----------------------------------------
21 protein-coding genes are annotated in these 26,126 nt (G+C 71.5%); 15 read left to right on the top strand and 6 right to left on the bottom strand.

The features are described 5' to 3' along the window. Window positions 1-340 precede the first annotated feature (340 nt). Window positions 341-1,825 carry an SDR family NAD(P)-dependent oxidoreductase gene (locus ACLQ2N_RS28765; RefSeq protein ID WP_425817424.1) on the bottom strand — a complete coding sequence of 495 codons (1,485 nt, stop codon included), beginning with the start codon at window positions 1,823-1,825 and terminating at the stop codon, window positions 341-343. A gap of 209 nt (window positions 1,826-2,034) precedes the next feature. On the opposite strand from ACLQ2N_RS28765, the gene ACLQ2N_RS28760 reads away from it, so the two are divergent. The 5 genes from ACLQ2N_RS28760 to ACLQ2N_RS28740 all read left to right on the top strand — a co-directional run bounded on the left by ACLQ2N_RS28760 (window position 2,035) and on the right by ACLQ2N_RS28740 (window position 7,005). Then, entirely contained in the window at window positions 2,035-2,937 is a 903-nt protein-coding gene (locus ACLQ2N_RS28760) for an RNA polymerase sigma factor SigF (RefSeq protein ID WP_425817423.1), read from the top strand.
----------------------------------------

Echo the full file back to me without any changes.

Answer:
21 protein-coding genes are annotated in these 26,126 nt (G+C 71.5%); 15 read left to right on the top strand and 6 right to left on the bottom strand.

The features are described 5' to 3' along the window. Window positions 1-340 precede the first annotated feature (340 nt). Window positions 341-1,825 carry an SDR family NAD(P)-dependent oxidoreductase gene (locus ACLQ2N_RS28765; RefSeq protein ID WP_425817424.1) on the bottom strand — a complete coding sequence of 495 codons (1,485 nt, stop codon included), beginning with the start codon at window positions 1,823-1,825 and terminating at the stop codon, window positions 341-343. A gap of 209 nt (window positions 1,826-2,034) precedes the next feature. On the opposite strand from ACLQ2N_RS28765, the gene ACLQ2N_RS28760 reads away from it, so the two are divergent. The 5 genes from ACLQ2N_RS28760 to ACLQ2N_RS28740 all read left to right on the top strand — a co-directional run bounded on the left by ACLQ2N_RS28760 (window position 2,035) and on the right by ACLQ2N_RS28740 (window position 7,005). Then, entirely contained in the window at window positions 2,035-2,937 is a 903-nt protein-coding gene (locus ACLQ2N_RS28760) for an RNA polymerase sigma factor SigF (RefSeq protein ID WP_425817423.1), read from the top strand.